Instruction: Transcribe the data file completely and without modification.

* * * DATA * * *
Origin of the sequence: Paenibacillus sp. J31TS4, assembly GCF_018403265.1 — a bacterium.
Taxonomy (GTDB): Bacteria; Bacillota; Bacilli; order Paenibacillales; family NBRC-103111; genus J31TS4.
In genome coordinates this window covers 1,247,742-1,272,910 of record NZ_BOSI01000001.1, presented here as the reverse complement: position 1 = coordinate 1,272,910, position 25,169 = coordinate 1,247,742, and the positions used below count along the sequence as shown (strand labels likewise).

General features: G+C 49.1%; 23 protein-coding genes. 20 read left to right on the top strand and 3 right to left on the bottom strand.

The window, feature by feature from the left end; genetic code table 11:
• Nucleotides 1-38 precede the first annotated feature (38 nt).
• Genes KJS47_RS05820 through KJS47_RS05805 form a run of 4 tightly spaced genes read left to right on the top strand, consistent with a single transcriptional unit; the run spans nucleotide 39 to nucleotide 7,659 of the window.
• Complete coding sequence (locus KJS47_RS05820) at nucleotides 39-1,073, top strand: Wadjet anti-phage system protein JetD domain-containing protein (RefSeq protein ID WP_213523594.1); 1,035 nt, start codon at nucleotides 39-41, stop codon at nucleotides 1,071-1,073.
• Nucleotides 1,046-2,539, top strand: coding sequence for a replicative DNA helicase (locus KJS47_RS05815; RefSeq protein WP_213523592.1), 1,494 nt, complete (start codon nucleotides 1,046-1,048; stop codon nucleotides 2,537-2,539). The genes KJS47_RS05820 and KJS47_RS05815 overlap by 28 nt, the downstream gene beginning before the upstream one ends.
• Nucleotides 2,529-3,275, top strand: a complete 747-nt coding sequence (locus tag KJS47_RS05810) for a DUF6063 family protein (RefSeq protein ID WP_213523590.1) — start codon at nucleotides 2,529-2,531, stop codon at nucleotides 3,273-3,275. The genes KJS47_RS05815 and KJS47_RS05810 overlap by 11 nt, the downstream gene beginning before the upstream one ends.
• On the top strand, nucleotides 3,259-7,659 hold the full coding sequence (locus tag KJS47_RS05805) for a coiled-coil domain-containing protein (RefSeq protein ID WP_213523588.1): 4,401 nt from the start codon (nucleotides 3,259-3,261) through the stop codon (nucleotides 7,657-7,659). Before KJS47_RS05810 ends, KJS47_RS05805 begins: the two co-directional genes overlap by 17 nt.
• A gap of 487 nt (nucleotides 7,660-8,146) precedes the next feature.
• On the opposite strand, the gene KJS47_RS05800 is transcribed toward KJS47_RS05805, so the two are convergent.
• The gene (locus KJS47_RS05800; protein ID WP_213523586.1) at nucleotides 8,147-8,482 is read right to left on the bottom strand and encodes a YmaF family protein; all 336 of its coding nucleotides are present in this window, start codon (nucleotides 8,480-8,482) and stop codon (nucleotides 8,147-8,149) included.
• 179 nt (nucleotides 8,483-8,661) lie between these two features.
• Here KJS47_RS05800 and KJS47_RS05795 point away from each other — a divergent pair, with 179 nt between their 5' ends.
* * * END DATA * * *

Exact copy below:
Origin of the sequence: Paenibacillus sp. J31TS4, assembly GCF_018403265.1 — a bacterium.
Taxonomy (GTDB): Bacteria; Bacillota; Bacilli; order Paenibacillales; family NBRC-103111; genus J31TS4.
In genome coordinates this window covers 1,247,742-1,272,910 of record NZ_BOSI01000001.1, presented here as the reverse complement: position 1 = coordinate 1,272,910, position 25,169 = coordinate 1,247,742, and the positions used below count along the sequence as shown (strand labels likewise).

General features: G+C 49.1%; 23 protein-coding genes. 20 read left to right on the top strand and 3 right to left on the bottom strand.

The window, feature by feature from the left end; genetic code table 11:
• Nucleotides 1-38 precede the first annotated feature (38 nt).
• Genes KJS47_RS05820 through KJS47_RS05805 form a run of 4 tightly spaced genes read left to right on the top strand, consistent with a single transcriptional unit; the run spans nucleotide 39 to nucleotide 7,659 of the window.
• Complete coding sequence (locus KJS47_RS05820) at nucleotides 39-1,073, top strand: Wadjet anti-phage system protein JetD domain-containing protein (RefSeq protein ID WP_213523594.1); 1,035 nt, start codon at nucleotides 39-41, stop codon at nucleotides 1,071-1,073.
• Nucleotides 1,046-2,539, top strand: coding sequence for a replicative DNA helicase (locus KJS47_RS05815; RefSeq protein WP_213523592.1), 1,494 nt, complete (start codon nucleotides 1,046-1,048; stop codon nucleotides 2,537-2,539). The genes KJS47_RS05820 and KJS47_RS05815 overlap by 28 nt, the downstream gene beginning before the upstream one ends.
• Nucleotides 2,529-3,275, top strand: a complete 747-nt coding sequence (locus tag KJS47_RS05810) for a DUF6063 family protein (RefSeq protein ID WP_213523590.1) — start codon at nucleotides 2,529-2,531, stop codon at nucleotides 3,273-3,275. The genes KJS47_RS05815 and KJS47_RS05810 overlap by 11 nt, the downstream gene beginning before the upstream one ends.
• On the top strand, nucleotides 3,259-7,659 hold the full coding sequence (locus tag KJS47_RS05805) for a coiled-coil domain-containing protein (RefSeq protein ID WP_213523588.1): 4,401 nt from the start codon (nucleotides 3,259-3,261) through the stop codon (nucleotides 7,657-7,659). Before KJS47_RS05810 ends, KJS47_RS05805 begins: the two co-directional genes overlap by 17 nt.
• A gap of 487 nt (nucleotides 7,660-8,146) precedes the next feature.
• On the opposite strand, the gene KJS47_RS05800 is transcribed toward KJS47_RS05805, so the two are convergent.
• The gene (locus KJS47_RS05800; protein ID WP_213523586.1) at nucleotides 8,147-8,482 is read right to left on the bottom strand and encodes a YmaF family protein; all 336 of its coding nucleotides are present in this window, start codon (nucleotides 8,480-8,482) and stop codon (nucleotides 8,147-8,149) included.
• 179 nt (nucleotides 8,483-8,661) lie between these two features.
• Here KJS47_RS05800 and KJS47_RS05795 point away from each other — a divergent pair, with 179 nt between their 5' ends.